This paper examines a distinct set of hybrid style Madonna portraits made by Chinese Catholic artists at the beginning of the 20th century. It was a time when Catholic missions in China turned to a different direction in the aftermath of the Boxer Rebellion, and the Manchu court presided by Empress Dowager Cixi started to embrace Western culture in her last attempt to recover the Qing regime. These factors incidentally prepared an opportunity for the Catholic artists at the Tushanwan Art Workshop in Shanghai to experiment new modes and new styles of Marian iconography. Taking a closer look at the image-making process, which has been largely ignored or misinterpreted in previous research, I will discuss how these artists undertook sophisticated treatments in two subsequent Madonna portraits. They merged various parts of classical Marian icons and the most recent photograph/portrait images of Cixi to fashion an innovative synthetic artwork crossing the boundaries of Chinese and Western, religious and secular, and church and state. The imagery offered Chinese Catholics a preferred channel to express their devotional energy and sensibility towards Mary, particularly for her salvific power in times of adversity. While a duplicate of the first portrait debuted in the 1904 World’s Fair at St. Louis, the second portrait was officially accepted as the model image of Our Lady of China in modern times. The portraits became effective media for Chinese Catholics to represent, document, and preserve collective memory of the Holy Mother featuring a mixed Western and Chinese appearance.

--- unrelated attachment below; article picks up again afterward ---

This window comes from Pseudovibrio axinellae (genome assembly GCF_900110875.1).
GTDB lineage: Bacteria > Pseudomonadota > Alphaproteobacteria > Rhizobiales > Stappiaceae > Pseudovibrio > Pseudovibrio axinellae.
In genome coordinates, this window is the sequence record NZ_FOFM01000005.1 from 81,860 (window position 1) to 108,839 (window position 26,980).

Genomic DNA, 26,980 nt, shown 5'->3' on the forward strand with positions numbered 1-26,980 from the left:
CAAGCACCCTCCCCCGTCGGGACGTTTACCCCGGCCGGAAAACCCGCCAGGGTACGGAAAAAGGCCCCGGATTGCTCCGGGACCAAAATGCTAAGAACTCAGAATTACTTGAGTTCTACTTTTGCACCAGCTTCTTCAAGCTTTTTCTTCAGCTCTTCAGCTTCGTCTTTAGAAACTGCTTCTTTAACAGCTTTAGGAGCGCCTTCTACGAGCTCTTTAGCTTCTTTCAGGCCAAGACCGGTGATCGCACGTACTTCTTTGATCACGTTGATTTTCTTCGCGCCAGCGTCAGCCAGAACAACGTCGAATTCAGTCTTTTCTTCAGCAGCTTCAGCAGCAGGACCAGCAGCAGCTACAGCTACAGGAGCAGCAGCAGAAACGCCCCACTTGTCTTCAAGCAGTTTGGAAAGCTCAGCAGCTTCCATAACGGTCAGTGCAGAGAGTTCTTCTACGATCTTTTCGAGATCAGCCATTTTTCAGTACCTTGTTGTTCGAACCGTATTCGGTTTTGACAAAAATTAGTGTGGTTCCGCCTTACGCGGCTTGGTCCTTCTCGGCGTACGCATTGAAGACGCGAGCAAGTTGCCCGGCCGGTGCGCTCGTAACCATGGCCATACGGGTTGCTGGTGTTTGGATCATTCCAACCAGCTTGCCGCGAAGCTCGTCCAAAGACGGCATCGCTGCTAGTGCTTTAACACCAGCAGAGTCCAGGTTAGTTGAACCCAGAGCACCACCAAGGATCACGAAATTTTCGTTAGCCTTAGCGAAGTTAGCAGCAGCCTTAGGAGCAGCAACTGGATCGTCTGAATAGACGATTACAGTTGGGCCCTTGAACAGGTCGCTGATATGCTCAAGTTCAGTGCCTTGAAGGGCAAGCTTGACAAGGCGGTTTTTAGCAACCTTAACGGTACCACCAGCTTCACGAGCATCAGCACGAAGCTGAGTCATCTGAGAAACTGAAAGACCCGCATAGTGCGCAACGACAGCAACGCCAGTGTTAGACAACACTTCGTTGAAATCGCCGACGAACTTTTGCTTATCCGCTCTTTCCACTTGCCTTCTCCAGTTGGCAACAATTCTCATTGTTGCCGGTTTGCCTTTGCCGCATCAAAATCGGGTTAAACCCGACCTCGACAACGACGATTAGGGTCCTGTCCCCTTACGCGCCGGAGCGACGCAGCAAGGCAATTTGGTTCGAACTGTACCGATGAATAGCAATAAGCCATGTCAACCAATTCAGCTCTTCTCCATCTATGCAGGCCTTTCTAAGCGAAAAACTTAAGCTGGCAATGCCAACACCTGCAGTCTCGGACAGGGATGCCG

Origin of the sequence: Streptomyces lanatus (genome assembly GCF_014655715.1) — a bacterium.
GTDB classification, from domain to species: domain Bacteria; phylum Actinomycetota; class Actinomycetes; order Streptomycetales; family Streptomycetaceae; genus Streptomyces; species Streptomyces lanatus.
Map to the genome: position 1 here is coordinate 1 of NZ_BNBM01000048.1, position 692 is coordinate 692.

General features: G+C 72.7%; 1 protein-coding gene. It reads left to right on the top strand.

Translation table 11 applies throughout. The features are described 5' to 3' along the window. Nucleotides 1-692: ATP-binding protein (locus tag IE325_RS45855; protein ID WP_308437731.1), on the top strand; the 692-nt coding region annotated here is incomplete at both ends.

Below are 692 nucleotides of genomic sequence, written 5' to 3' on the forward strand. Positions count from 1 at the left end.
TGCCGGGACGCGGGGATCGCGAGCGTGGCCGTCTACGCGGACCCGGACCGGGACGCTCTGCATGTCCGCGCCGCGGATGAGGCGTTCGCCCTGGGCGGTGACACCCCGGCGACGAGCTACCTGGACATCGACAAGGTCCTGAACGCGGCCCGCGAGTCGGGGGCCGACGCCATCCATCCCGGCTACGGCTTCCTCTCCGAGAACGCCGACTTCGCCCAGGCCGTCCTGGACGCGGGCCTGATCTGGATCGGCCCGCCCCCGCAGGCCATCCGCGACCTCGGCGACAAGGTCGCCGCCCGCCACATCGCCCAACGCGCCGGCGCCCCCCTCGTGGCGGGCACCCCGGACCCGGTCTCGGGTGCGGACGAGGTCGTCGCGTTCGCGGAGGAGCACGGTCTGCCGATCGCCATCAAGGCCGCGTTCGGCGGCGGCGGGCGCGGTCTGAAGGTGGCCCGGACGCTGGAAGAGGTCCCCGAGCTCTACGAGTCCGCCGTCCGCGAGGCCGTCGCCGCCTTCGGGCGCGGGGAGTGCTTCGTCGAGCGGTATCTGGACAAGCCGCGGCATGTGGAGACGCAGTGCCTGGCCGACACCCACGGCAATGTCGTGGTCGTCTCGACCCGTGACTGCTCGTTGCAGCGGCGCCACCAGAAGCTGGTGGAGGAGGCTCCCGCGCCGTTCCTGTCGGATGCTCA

Our Lady in Veneration and Commemoration:
Chinese Marian Devotions in Catholic Communities in Shanxi